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Medical marijuana and cannabidiol (CBD) products are gaining popularity, as patients find them effective in managing a wide range of conditions. But there also is confusion and misinformation about how and when to use these plant-based therapeutics.
NorthShore Integrative Medicine Director Leslie Mendoza Temple, MD, former chair of the Medical Cannabis Advisory Board for the Illinois Department of Public Health, answers questions about the benefits and safety concerns of medical marijuana and CBD.
Q: What’s the difference between medical marijuana and CBD products? A: The Cannabis sativa plant that is harvested for marijuana contains both Tetrahydrocannabinol (THC) and Cannabidiol (CBD). The THC compound is responsible for the psychoactivity or the sensation of feeling “high” and affects everyone differently. Patients must receive doctor certification to get a medical marijuana license to purchase products from a registered Illinois dispensary. CBD, on the other hand, doesn’t contain THC, and a wide range of CBD products can be purchased over-the-counter—including oils, lotions and candies.
Q: What are some common reasons people try medical marijuana or CBD? A: Medical cannabis has been beneficial for patients with cancer, helping to treat pain from cancer and offset the side effects from chemotherapy. It can help stimulate appetite, reduce discomfort and promote sleep/relaxation. I also see many patients with fibromyalgia, multiple sclerosis and seizures who have experienced the benefits of medical cannabis. For those new to medical cannabis, it’s important to start with a very low amount and slowly increase the dose as individual reactions vary greatly.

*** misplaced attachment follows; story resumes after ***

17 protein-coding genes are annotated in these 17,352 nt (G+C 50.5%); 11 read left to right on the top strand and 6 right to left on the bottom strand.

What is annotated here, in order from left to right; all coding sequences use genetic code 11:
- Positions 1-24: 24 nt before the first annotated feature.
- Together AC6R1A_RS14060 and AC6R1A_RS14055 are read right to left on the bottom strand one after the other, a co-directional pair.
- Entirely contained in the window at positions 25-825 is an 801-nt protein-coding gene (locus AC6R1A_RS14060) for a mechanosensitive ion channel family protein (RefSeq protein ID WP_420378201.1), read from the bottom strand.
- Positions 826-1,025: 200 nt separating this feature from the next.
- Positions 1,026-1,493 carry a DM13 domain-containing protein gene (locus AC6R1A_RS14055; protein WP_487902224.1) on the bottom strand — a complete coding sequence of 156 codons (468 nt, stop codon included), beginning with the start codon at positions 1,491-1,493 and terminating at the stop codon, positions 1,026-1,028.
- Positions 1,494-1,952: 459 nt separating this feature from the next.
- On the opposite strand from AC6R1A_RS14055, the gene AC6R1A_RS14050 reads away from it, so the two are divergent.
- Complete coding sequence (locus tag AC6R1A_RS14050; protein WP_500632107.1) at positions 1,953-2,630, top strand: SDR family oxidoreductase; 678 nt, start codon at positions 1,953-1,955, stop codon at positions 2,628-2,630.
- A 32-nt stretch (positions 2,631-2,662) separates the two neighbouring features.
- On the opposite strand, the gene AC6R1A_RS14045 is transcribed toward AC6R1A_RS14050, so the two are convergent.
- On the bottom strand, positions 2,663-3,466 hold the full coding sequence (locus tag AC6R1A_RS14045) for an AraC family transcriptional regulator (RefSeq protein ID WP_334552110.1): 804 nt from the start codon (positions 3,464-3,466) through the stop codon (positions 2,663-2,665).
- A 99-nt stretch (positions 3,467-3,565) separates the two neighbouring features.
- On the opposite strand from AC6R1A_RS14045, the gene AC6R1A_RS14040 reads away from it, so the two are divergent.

There’s anecdotal evidence that CBD products can help reduce pain and promote relaxation. But these products are not regulated and can be purchased at a number of retail locations. I caution my patients to buy CBD from a respected source that stands behind the quality of the products, like NorthShore’s Wellness Shoppe at Park Center in Glenview.
Q: Are they any cautions for patients considering medical marijuana? A: There’s a growing body of research supporting the use of medical cannabis for an increasing number of conditions, particularly chronic pain. But keep in mind that cannabis is just one tool in the toolbox. Patients should look at all factors that may affect their condition—from a healthy diet, movement and exercise to stress reduction. I also counsel patients not to drive using cannabis, as THC can impair driving.